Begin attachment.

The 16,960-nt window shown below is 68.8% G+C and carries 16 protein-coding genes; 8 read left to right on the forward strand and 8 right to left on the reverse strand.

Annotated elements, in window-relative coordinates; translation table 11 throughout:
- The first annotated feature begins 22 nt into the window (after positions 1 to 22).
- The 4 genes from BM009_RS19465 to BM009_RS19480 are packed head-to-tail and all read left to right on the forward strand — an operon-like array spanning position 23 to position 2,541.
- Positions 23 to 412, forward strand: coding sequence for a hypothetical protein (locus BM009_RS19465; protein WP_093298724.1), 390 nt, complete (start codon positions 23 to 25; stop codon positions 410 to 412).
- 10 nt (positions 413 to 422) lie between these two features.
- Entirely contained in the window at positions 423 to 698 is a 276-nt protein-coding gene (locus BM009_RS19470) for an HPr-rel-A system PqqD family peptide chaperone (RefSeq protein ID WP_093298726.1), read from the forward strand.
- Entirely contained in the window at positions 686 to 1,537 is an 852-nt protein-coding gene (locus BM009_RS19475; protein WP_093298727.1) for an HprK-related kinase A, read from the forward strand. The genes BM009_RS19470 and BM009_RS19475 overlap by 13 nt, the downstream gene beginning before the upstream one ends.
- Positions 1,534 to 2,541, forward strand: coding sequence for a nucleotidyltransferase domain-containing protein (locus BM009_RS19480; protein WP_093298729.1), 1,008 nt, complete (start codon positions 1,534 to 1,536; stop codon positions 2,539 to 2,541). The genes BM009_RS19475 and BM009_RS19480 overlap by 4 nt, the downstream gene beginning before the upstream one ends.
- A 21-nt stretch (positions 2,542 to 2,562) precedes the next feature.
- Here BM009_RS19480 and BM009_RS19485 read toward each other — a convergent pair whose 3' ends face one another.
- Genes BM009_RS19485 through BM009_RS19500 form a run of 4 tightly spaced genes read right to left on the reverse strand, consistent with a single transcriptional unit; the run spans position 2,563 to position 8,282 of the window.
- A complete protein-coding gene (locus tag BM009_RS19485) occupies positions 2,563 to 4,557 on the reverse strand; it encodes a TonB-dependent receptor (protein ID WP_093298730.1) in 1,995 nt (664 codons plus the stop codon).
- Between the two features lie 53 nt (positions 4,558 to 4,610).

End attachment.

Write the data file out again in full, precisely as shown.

The 16,960-nt window shown below is 68.8% G+C and carries 16 protein-coding genes; 8 read left to right on the forward strand and 8 right to left on the reverse strand.

Annotated elements, in window-relative coordinates; translation table 11 throughout:
- The first annotated feature begins 22 nt into the window (after positions 1 to 22).
- The 4 genes from BM009_RS19465 to BM009_RS19480 are packed head-to-tail and all read left to right on the forward strand — an operon-like array spanning position 23 to position 2,541.
- Positions 23 to 412, forward strand: coding sequence for a hypothetical protein (locus BM009_RS19465; protein WP_093298724.1), 390 nt, complete (start codon positions 23 to 25; stop codon positions 410 to 412).
- 10 nt (positions 413 to 422) lie between these two features.
- Entirely contained in the window at positions 423 to 698 is a 276-nt protein-coding gene (locus BM009_RS19470) for an HPr-rel-A system PqqD family peptide chaperone (RefSeq protein ID WP_093298726.1), read from the forward strand.
- Entirely contained in the window at positions 686 to 1,537 is an 852-nt protein-coding gene (locus BM009_RS19475; protein WP_093298727.1) for an HprK-related kinase A, read from the forward strand. The genes BM009_RS19470 and BM009_RS19475 overlap by 13 nt, the downstream gene beginning before the upstream one ends.
- Positions 1,534 to 2,541, forward strand: coding sequence for a nucleotidyltransferase domain-containing protein (locus BM009_RS19480; protein WP_093298729.1), 1,008 nt, complete (start codon positions 1,534 to 1,536; stop codon positions 2,539 to 2,541). The genes BM009_RS19475 and BM009_RS19480 overlap by 4 nt, the downstream gene beginning before the upstream one ends.
- A 21-nt stretch (positions 2,542 to 2,562) precedes the next feature.
- Here BM009_RS19480 and BM009_RS19485 read toward each other — a convergent pair whose 3' ends face one another.
- Genes BM009_RS19485 through BM009_RS19500 form a run of 4 tightly spaced genes read right to left on the reverse strand, consistent with a single transcriptional unit; the run spans position 2,563 to position 8,282 of the window.
- A complete protein-coding gene (locus tag BM009_RS19485) occupies positions 2,563 to 4,557 on the reverse strand; it encodes a TonB-dependent receptor (protein ID WP_093298730.1) in 1,995 nt (664 codons plus the stop codon).
- Between the two features lie 53 nt (positions 4,558 to 4,610).